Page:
CH2M is embarking on the second phase of the Thames flood protection project, which will see the biggest every improvement programme to protect London and Kent from flooding. The scope has now been agreed for the second year of CH2M’s work on Thames Estuary Asset Management 2100 Programme (Team2100), which

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BDC 317 : Jun 2024

August 23, 2016

J&P Building Systems present key brands at PRECAST 2016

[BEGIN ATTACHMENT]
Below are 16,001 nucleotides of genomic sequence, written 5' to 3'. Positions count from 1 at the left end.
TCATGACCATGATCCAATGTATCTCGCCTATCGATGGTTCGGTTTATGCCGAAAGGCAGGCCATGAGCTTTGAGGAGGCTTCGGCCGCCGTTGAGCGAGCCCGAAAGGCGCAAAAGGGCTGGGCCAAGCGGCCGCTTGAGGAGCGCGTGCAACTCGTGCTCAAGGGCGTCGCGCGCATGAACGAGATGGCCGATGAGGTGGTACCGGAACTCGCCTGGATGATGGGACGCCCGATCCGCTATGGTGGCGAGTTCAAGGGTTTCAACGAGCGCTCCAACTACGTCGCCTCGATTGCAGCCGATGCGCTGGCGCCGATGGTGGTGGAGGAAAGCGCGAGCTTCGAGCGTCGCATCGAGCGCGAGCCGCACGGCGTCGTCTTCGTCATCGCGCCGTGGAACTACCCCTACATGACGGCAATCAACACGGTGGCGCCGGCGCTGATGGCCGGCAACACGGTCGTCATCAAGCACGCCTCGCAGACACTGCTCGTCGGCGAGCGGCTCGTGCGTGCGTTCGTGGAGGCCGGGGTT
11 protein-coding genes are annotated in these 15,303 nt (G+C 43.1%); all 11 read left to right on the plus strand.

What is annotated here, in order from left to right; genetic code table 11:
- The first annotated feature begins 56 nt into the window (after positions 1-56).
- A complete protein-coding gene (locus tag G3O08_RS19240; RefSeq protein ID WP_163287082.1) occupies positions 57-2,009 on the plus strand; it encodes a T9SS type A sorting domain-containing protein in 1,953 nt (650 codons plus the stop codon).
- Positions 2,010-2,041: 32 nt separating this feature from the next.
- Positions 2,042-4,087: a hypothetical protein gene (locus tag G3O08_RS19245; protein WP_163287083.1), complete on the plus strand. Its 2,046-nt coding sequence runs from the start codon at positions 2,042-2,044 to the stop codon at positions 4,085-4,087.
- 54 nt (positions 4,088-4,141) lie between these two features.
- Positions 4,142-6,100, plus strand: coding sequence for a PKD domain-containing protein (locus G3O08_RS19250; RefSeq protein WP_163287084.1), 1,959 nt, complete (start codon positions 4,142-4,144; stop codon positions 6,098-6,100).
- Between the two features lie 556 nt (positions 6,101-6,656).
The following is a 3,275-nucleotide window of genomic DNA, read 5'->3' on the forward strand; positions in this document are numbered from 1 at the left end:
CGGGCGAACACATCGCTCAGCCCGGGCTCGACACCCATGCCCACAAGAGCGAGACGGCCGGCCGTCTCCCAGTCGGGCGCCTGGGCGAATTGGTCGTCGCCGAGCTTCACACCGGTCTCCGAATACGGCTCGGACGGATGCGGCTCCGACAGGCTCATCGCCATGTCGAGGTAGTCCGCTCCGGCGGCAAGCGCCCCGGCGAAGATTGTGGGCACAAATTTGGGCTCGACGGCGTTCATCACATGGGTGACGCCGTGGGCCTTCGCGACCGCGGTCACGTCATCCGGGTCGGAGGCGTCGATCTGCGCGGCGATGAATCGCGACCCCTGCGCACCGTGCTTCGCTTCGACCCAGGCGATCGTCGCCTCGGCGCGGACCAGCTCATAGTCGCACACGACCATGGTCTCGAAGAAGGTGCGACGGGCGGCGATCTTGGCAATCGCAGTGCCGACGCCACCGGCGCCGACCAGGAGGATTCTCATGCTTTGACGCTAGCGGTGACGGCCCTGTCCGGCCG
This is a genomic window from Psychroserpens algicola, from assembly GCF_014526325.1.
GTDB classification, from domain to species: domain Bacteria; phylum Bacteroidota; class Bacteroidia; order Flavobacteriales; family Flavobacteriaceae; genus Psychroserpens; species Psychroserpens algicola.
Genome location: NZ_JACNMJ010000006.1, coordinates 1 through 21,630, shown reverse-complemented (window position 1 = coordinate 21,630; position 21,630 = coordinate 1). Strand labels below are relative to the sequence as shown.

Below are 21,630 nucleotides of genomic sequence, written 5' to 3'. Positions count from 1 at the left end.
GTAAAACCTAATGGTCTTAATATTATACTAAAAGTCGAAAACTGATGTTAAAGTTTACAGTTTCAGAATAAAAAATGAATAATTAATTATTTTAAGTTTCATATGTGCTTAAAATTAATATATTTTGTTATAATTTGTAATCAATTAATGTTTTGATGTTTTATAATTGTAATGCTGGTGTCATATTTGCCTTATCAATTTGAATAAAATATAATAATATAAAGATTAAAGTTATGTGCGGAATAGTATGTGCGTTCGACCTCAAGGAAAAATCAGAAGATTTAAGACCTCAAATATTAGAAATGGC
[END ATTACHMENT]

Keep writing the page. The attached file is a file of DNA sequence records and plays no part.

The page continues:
Category: Construction Industry Today | Subscribe to Construction Industry Today Feed Published Wed, May 4th 2016 PRECAST2016 is the biggest precast concrete show of the year, it is the annual Exhibition hosted by the British Precast Concrete Federation, with over 55 exhibitors showcasing their products and services. Posted via Industry Today. Follow us on Twitter @IndustryToday J&P Building Systems will be at PRECAST2016, based at the Leicester Tigers Stadium, on the 12th of May.  PRECAST2016 is the biggest precast concrete show of the year, it is the annual Exhibition hosted by the British Precast Concrete Federation, with over 55 exhibitors showcasing their products and services. We will be running a seminar on CDM health & safety how this can be linked to robust technical solutions.  The British Precast Concrete Federation (BPCF) is the trade association of precast concrete manufacturers. The main aims of the federation are to promote precast concrete in the construction market and to disseminate information, through a range of industry representation and by shared knowledge, to add value to its member companies. J&P Building Systems will be showcasing several flagship concrete connection and concrete reinforcement products from their key brands H-BAU, JORDAHL and PFEIFER. Herman Maier, Managing Director at J&P, said: We will be using this as a platform to showcase several flagship concrete connection and concrete reinforcement products from our parent company brands, H-BAU, JORDAHL and PFEIFER.” He continued: “We are looking forward to mixing with key industry professionals who will get to witness our world-class products and view the very latest in our innovative range, suitable for the concrete industry.” Jeremy Wedge from J&P Building Systems will be speaking during the Technical Seminar spot at 10:00am.  He will be discussing the release of New CDM Regulations, and how J&P offers advice on providing customers with compliant technical solutions combined with premium products to meet demands upon the whole team. You can register to attend the event here. Key Product Focus:H-BAU RAPIDOBAT® Cretcon HD – Disposable concrete column formwork which provides an unrivalled quality surface finish.  PFEIFER VS ISI Rail – A very flexible method of connecting concrete units, used for precast and in-situ elements.  Flared lifting loop – extremely versatile and economical lifting loop capable of transverse and shear lifting directions. PCC Column Shoe – New Column Shoe format. MOFI – New temporary Wall restraint system to restrain panels until tied into main Frame.  JORDAHL  Cast-in channels – range of cast-in channels for drill, noise, and vibration-free fixings to concrete. 100 years of JORDAHL® cast-in channel – the original cast-in channel.  JDA – Stud-rail punching shear reinforcement.  Used for the transmission of high shear forces in flat floor applications, with reduced requirements for formwork and reinforcement and for optimum use of space.  J&P UK  BALCON™ – Connecting steel balconies into concrete slabs the BALCON™ arrangements offer unrivalled multi-directional adjustment which are bespoke to each application.  Follow the latest exhibition updates on Twitter @British_Precast Subscribe to our blog today for further product updates www.jp-uk-blog,com  ENDS. About J&P Building Systems J&P is the UK supply partner for its three parent companies; H-BAU, JORDAHL and PFEIFER – internationally established business operations which can claim combined heritage going back over 500 years.For today’s modern construction requirements, J&P supplies a comprehensive range of products in the sphere of fixing, handling and connection of structural elements. Examples include curtain-wall connections to the building frame, high-load transportation anchors for structural precast members, or insulated connections for concrete/steel balconies, plus a host of other applications. J&P has been providing these products and services to the UK construction industry for 20 years. J&P Building Systems Ltd., Thame Forty, Jane Morbey Road, THAME, OXON OX9 3RR T +44 (0)1844 215200enquiries@jp-uk.comwww.jp-uk.com                   Subscribe to the J&P Blog PR & Media Enquiries to:   Nicky Frost – SMPR 0870 199 4044nicky@simplymarcomms.co.uk   Contact information J&P is the UK supply partner for its three parent companies; H-BAU, JORDAHL and PFEIFER – internationally established business operations which can claim combined heritage going back over 500 years. Source link